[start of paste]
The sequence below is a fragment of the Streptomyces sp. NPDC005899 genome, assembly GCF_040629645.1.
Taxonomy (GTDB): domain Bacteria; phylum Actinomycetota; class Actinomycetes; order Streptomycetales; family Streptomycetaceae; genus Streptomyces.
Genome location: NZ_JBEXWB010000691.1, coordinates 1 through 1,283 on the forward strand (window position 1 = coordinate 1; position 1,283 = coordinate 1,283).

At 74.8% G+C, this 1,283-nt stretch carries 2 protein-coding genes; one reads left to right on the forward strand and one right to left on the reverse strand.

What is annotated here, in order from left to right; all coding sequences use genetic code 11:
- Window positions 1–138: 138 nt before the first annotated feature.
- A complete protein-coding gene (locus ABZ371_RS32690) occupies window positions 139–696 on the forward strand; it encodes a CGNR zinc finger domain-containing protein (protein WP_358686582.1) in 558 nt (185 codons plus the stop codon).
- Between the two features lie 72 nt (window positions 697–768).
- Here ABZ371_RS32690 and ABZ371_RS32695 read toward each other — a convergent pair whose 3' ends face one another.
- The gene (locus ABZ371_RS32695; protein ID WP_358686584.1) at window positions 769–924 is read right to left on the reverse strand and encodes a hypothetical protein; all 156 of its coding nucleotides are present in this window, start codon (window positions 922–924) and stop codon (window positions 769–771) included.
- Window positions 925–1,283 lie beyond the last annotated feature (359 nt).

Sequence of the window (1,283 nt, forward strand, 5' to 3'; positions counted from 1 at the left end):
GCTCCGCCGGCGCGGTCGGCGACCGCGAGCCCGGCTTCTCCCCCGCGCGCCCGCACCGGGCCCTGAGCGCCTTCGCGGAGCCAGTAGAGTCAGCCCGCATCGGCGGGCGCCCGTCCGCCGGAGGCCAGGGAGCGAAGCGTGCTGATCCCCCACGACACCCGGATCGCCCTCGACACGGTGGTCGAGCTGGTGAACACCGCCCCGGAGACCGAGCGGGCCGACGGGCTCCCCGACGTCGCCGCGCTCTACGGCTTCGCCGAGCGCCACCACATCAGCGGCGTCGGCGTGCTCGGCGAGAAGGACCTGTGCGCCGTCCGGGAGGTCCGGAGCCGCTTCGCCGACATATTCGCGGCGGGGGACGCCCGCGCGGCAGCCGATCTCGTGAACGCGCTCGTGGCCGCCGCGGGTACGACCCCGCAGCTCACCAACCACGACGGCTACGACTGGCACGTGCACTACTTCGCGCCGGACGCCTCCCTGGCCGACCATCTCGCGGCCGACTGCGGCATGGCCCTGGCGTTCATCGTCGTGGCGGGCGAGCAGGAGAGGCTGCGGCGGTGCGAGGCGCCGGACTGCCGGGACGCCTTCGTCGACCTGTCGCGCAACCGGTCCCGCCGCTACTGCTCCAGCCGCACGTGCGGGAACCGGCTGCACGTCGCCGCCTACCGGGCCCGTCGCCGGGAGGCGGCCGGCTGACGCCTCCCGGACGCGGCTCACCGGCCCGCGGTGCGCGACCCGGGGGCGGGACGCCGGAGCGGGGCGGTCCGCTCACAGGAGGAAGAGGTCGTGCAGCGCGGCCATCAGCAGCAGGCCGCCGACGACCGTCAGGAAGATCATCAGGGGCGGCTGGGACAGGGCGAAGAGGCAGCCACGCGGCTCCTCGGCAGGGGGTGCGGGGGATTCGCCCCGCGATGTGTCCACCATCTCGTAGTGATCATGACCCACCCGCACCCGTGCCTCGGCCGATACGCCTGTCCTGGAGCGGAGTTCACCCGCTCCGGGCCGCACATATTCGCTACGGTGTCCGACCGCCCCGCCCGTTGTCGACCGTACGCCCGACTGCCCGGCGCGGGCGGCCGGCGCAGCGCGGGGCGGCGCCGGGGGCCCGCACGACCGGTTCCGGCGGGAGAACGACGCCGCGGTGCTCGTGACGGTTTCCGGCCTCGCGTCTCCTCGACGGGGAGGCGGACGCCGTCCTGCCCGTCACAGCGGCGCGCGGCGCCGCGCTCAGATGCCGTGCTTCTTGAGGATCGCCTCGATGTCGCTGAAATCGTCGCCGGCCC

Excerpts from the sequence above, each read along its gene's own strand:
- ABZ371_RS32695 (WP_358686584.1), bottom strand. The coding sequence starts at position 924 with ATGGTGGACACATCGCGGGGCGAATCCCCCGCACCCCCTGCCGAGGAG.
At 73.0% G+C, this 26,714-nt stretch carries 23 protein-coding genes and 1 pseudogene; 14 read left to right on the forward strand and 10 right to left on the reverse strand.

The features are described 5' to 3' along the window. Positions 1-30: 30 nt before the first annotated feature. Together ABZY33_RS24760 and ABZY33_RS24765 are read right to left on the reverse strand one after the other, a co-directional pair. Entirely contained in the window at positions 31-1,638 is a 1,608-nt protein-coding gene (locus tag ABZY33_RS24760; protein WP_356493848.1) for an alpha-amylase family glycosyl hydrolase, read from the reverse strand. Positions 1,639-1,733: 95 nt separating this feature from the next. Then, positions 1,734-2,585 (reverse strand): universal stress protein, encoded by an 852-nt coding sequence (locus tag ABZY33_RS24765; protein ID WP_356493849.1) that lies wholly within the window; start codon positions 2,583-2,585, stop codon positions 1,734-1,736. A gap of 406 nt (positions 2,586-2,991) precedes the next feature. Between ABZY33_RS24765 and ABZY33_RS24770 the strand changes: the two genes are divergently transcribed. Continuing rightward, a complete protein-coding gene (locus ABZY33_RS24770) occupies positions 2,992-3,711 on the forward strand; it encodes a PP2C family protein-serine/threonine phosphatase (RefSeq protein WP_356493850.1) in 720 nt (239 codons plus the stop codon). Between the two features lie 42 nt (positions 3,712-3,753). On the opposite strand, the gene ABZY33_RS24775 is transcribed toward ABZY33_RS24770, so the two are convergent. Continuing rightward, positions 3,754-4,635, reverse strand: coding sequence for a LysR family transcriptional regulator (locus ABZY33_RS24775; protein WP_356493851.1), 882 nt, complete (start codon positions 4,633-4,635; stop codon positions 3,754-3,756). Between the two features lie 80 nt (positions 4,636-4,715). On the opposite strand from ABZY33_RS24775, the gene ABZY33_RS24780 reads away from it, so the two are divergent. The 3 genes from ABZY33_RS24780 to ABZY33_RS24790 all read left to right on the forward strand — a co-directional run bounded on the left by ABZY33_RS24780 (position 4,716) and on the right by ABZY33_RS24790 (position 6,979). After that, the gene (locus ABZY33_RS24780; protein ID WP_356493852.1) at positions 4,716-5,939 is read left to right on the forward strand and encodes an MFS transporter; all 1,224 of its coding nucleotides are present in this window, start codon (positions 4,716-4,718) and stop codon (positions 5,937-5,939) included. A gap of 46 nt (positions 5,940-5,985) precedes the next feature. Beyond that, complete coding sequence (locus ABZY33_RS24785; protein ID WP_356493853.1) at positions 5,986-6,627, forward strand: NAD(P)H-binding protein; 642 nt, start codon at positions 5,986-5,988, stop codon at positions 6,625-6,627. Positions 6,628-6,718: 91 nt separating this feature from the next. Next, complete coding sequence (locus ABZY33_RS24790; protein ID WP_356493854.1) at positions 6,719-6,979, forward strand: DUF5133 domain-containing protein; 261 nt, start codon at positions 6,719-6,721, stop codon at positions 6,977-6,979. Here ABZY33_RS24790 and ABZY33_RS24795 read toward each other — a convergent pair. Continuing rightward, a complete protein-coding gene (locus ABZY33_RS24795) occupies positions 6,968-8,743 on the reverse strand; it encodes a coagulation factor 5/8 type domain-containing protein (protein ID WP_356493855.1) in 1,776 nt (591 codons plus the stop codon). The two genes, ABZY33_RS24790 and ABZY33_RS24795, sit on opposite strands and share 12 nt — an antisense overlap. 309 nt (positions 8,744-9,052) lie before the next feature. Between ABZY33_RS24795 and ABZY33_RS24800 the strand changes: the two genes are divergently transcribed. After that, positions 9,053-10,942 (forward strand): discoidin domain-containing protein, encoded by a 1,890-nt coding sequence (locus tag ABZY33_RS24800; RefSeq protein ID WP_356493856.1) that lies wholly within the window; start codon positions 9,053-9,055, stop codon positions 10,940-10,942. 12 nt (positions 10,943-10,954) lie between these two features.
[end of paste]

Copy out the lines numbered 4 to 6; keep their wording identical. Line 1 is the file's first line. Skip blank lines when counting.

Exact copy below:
At 74.8% G+C, this 1,283-nt stretch carries 2 protein-coding genes; one reads left to right on the forward strand and one right to left on the reverse strand.

What is annotated here, in order from left to right; all coding sequences use genetic code 11:
- Window positions 1–138: 138 nt before the first annotated feature.